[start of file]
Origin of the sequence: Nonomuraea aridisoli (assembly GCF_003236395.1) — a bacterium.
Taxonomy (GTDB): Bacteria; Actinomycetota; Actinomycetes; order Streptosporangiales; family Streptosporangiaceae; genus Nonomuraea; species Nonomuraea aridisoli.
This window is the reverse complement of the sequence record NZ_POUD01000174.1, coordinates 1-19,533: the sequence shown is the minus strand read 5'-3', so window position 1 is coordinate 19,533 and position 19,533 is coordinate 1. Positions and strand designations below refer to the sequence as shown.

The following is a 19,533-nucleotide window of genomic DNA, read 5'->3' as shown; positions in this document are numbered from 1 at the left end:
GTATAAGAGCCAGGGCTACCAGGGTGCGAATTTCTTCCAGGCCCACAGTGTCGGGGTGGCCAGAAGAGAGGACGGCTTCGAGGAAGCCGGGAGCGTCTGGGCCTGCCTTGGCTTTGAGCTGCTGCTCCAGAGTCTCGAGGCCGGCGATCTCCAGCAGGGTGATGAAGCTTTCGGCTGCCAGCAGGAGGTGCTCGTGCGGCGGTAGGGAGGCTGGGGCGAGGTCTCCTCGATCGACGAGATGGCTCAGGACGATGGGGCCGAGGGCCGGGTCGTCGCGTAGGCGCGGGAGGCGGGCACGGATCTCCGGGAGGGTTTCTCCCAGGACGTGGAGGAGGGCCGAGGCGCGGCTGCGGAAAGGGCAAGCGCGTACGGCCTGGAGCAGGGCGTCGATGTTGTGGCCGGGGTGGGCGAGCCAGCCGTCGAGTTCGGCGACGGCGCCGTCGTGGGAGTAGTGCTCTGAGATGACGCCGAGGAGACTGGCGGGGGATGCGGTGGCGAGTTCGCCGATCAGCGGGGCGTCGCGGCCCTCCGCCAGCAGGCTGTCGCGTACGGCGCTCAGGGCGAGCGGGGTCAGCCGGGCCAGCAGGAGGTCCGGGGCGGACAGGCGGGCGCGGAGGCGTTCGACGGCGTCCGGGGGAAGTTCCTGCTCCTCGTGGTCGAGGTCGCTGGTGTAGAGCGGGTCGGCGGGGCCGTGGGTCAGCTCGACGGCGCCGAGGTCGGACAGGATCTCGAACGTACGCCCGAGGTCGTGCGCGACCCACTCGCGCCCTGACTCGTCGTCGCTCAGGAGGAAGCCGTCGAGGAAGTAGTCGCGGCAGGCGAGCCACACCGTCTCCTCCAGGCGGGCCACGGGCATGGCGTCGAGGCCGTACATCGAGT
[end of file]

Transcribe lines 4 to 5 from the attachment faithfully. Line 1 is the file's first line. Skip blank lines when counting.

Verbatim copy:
The following is a 19,533-nucleotide window of genomic DNA, read 5'->3' as shown; positions in this document are numbered from 1 at the left end:
GTATAAGAGCCAGGGCTACCAGGGTGCGAATTTCTTCCAGGCCCACAGTGTCGGGGTGGCCAGAAGAGAGGACGGCTTCGAGGAAGCCGGGAGCGTCTGGGCCTGCCTTGGCTTTGAGCTGCTGCTCCAGAGTCTCGAGGCCGGCGATCTCCAGCAGGGTGATGAAGCTTTCGGCTGCCAGCAGGAGGTGCTCGTGCGGCGGTAGGGAGGCTGGGGCGAGGTCTCCTCGATCGACGAGATGGCTCAGGACGATGGGGCCGAGGGCCGGGTCGTCGCGTAGGCGCGGGAGGCGGGCACGGATCTCCGGGAGGGTTTCTCCCAGGACGTGGAGGAGGGCCGAGGCGCGGCTGCGGAAAGGGCAAGCGCGTACGGCCTGGAGCAGGGCGTCGATGTTGTGGCCGGGGTGGGCGAGCCAGCCGTCGAGTTCGGCGACGGCGCCGTCGTGGGAGTAGTGCTCTGAGATGACGCCGAGGAGACTGGCGGGGGATGCGGTGGCGAGTTCGCCGATCAGCGGGGCGTCGCGGCCCTCCGCCAGCAGGCTGTCGCGTACGGCGCTCAGGGCGAGCGGGGTCAGCCGGGCCAGCAGGAGGTCCGGGGCGGACAGGCGGGCGCGGAGGCGTTCGACGGCGTCCGGGGGAAGTTCCTGCTCCTCGTGGTCGAGGTCGCTGGTGTAGAGCGGGTCGGCGGGGCCGTGGGTCAGCTCGACGGCGCCGAGGTCGGACAGGATCTCGAACGTACGCCCGAGGTCGTGCGCGACCCACTCGCGCCCTGACTCGTCGTCGCTCAGGAGGAAGCCGTCGAGGAAGTAGTCGCGGCAGGCGAGCCACACCGTCTCCTCCAGGCGGGCCACGGGCATGGCGTCGAGGCCGTACATCGAGT